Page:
A Snake By Any Other Name
Kabbalah groups almost everything we would call ‘evil’ under the heading of the “Sitra Achra,” which means the “other side.” This includes entities such as the serpent in the Garden of Eden story, the ‘satan’ (accuser), the celestial ‘dragon,’ certain angelic beings, and even our own “evil inclination.”
For instance, in the New Testament book of ‘Revelation’ (a very kabbalistic text), we find this grouping:
He laid hold of the dragon, that serpent of old, who is the devil and the satan, and bound him for a thousand years.
The Zohar connects the serpent with the satan/accusing angel:
AND THE SERPENT. R. Isaac said: This is the evil tempter. R. Judah said that it means literally a serpent. They consulted R. Simeon, and he said to them: Both are correct. It was Samael, and he appeared on a serpent, for the ideal form of the serpent is the Satan.
In all cases, nothing is seen as being a separate force with its own goals, ‘fighting’ in opposition to the Creator. Rather, “there is only One power,” (“Ein Od Milvado”) and everything serves the will of the Creator. The negative forces of the Sitra Achra were created for the same ultimate purpose – to bring everything to a state of repair and unity.
Our present existence is one full of ‘opposites’ that need to be resolved. (See “Matrix Resurrections: From Binary to Unified”).
This includes the sefirot themselves, which have ‘opposing’ right and left attributes. (See also the idea of Trinity ‘opposing’ Neo as the ezer kenegdow, in our article on Trinity’s kiss.)
As the left side of the tree is that of ‘constriction’ (tsimtsum) it is said that ‘evil’ emanates from that region, as it ‘restricts’ the light of truth. As we’ve mentioned, this does not make the emanations on that side ‘bad.’ Without the left side and tsimtsum, we could not find our way “back to the Source,” as the same force restricts the concealment we live in, enabling us to see the truth.
In fact, it is the left-side attributes that create the balance needed for things to function:
The mystic power of the left … dispenses good and evil, thereby rendering the world habitable.
Thus, there are no “bad guys” in the Matrix story. At least not at the higher level of understanding. The “cat we’ve let out of the bag,” is that Matrix is itself the means for humanity to get its act together. (See Consciousness Barriers in the Matrix.)
Things are not always as they appear when dealing with forces beyond our limited understanding:
Tamar Frankiel, “The Gift of Kabbalah”
It’s interesting how the above quote mentions “billiard-ball causation” as being a faulty view. As we showed in our character profile on the Merovingian, this reflects his limited understanding of reality.
One Very Old Serpent
We’ve discussed Agent Smith as being an aspect of Gevurah (judgment), which reflects the concept of ‘hasatan’ – the satan – which means the ‘accuser.’ Smith was virulent in his statements about human beings, comparing them to a virus. Of course, much of what he said had truth in it – and according to the back story, was what got the humans into trouble (and into the Matrix) in the first place.
In our article on evil and imperfection, we mentioned that evil can be either annihilated and reabsorbed, or it can be transformed back into good. Smith seems to have experienced the first of these. But what awaits the Merovingian in The Matrix Resurrections?
Since 2003. fans have been asking, “What happened to the Merovingian at the end Matrix Revolutions? Was he too ‘taken over’ by Smith? Or did the “trafficker of information” avoid this? Perhaps he even expected it, as he liked to boast.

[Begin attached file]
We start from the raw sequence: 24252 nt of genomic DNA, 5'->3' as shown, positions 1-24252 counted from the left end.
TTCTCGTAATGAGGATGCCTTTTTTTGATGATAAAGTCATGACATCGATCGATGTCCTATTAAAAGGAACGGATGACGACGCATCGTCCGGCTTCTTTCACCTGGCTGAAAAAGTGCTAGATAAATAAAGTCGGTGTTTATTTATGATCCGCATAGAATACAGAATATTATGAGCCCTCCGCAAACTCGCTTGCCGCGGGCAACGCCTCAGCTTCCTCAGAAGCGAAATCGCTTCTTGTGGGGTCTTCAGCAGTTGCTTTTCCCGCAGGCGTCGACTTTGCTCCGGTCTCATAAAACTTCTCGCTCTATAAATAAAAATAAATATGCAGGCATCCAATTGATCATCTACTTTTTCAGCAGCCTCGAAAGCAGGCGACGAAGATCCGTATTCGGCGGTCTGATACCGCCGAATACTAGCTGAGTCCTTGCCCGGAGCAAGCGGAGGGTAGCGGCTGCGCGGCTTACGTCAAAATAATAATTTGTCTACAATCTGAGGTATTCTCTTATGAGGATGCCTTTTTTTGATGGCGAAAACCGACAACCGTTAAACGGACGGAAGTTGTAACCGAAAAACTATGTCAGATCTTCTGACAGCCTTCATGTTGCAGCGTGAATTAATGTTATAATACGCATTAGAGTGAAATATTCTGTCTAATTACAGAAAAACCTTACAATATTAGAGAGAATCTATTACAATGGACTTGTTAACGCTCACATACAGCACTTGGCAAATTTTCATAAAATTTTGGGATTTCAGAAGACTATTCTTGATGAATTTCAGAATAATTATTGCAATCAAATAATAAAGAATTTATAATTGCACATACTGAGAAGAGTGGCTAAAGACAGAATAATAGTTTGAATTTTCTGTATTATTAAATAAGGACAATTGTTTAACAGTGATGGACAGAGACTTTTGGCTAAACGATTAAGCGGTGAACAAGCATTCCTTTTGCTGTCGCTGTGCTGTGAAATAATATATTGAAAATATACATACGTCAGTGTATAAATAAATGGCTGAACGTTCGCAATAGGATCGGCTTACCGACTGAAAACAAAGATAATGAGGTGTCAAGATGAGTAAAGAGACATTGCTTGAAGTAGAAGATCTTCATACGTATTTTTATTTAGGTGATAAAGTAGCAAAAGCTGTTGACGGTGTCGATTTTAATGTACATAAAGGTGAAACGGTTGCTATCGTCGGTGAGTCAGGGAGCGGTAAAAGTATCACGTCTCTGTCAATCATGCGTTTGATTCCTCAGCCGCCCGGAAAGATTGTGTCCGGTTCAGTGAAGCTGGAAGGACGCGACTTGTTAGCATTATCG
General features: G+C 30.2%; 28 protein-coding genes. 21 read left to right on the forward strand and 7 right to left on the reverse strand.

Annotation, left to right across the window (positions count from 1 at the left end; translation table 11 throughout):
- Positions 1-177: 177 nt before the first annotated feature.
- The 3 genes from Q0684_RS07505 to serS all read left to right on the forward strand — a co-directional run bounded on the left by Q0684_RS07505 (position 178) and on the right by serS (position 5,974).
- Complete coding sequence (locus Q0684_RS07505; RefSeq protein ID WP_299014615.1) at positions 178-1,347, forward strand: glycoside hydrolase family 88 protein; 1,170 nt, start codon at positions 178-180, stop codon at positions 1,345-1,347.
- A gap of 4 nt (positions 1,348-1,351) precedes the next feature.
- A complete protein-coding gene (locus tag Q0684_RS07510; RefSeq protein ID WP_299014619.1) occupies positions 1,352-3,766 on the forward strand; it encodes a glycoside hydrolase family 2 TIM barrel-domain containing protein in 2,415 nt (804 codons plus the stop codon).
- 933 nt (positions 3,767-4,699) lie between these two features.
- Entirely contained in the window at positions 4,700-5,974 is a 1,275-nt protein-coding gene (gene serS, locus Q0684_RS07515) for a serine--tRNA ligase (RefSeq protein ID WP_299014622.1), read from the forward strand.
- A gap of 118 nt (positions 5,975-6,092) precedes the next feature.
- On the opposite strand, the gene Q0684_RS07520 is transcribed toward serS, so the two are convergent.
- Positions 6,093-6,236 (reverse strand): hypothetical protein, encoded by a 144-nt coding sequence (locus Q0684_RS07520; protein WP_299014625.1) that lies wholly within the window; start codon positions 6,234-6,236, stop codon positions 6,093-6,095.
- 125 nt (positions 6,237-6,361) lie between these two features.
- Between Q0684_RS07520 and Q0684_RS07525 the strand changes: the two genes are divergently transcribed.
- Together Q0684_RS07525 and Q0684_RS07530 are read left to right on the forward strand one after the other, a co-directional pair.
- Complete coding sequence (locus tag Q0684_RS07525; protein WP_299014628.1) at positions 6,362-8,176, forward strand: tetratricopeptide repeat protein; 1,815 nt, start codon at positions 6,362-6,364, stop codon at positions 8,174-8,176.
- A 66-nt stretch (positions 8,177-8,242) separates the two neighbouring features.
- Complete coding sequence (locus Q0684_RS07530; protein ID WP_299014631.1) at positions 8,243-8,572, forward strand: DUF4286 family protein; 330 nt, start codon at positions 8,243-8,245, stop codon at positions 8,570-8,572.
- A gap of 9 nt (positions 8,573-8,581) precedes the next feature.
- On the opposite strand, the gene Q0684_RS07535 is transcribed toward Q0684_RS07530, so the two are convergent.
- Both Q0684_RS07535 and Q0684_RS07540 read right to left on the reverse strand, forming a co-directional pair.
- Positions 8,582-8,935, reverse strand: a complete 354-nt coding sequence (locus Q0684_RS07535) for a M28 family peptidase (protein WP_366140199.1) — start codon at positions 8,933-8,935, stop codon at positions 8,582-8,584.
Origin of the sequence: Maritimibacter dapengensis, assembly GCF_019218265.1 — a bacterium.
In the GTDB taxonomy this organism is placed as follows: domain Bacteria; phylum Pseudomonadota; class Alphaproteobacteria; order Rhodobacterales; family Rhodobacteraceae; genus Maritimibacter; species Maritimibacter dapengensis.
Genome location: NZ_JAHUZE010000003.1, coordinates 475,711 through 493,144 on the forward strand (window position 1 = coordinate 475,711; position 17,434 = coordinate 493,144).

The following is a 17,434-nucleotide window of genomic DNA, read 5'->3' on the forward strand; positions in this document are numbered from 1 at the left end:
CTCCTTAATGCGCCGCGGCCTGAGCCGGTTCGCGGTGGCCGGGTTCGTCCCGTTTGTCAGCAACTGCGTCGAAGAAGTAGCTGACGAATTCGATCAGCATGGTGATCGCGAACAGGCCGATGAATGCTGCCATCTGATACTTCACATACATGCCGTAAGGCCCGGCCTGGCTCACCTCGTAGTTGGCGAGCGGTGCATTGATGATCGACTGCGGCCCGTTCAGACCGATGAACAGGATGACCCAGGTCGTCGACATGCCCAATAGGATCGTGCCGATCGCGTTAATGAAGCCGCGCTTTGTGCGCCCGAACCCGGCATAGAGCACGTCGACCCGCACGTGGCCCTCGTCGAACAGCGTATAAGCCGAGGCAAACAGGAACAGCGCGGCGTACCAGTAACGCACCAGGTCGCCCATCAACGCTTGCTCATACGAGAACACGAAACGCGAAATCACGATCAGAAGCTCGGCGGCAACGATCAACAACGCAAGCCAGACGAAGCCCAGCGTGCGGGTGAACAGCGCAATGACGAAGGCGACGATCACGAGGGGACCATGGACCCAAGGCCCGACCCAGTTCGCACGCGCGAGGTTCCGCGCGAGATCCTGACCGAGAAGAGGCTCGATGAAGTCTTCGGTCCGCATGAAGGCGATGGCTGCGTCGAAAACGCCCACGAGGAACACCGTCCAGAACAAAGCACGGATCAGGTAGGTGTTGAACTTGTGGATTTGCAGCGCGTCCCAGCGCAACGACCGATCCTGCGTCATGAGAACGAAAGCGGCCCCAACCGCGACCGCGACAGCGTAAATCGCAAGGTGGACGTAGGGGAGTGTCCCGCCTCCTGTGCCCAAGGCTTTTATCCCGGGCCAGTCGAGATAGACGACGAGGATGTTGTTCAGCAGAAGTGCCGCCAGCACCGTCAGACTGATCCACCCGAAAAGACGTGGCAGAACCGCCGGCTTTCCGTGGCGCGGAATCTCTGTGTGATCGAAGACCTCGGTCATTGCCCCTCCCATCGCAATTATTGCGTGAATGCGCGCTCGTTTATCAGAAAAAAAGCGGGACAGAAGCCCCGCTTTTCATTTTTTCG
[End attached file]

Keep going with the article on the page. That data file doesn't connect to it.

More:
And why are we equating him with the Biblical figure of the serpent?
The two most basic elements were given to us in Matrix Reloaded:
Oracle: “… a very dangerous program, one of the oldest of us.”
Persephone: “He was so different. He was like you.”
What Persephone states is no longer the case of course. In a manner different than Smith, the Merovingian also became an ‘opposite’ to Neo. Whereas Smith was created that way and functioned ‘upon’ the Matrix’s inhabitants, the Merovingian began with the potential to do good (he was “like Neo once”) and has a more intimate relationship with humans (including all his “club members.”)
His doctrine of ‘causality’ leaves no room to feel grateful for anything.
Turning good into bad is the power of the Snake. The idea of ingratitude is linked to the Snake. The Snake was originally created with an erect posture and with speech. Instead of being grateful for these gifts, and using them for the good, the Snake nurtured jealousy of Adam and tried to seduce Adam and Eve to sin. This is, which is “repaying good with evil.”
“Falling, Getting Up, Snake & Moshiach,” Dovber Pinson
A third element is one that has been well recognized (though not as we present it), and that is Neo as a “messiah figure,” and how this relates to the Merovingian in both of the above quotes.
This is where it gets interesting. In kabbalah, there is a connection between the concept of the messiah and the serpent — the ‘nachash’ (nah-hahsh).
The following reflect on the above elements:
- Both are seen as ancient entities. The serpent/nachash appears suddenly in Genesis chapter 3 and the role/function of the messiah is said to preexist the world.
- Both have the ability to ‘benefit’ humankind. It is taught that the initial purpose of the serpent was to be of assistance, but pride got in the way. (See the Merovingian profile.)
- Both have an interest in the ‘divine presence’ – the Shekinah, the “bride/daughter” personae. (See “The Matrix Resurrections: Irreconcilable Differences”).
- The gematria (numerical value) of both ‘messiah’ and ‘nachash’ is 358.
The Divining Serpent
As we discussed in our article on the Train Station, the Merovingian had a desire for ‘divination’ (predicting the future) through what he called “the eyes of the Oracle.”
There is another interesting connection here. The unsavory Biblical character of Balaam was known for his divination skills. There is a text related to him that sheds some additional light on our present topic: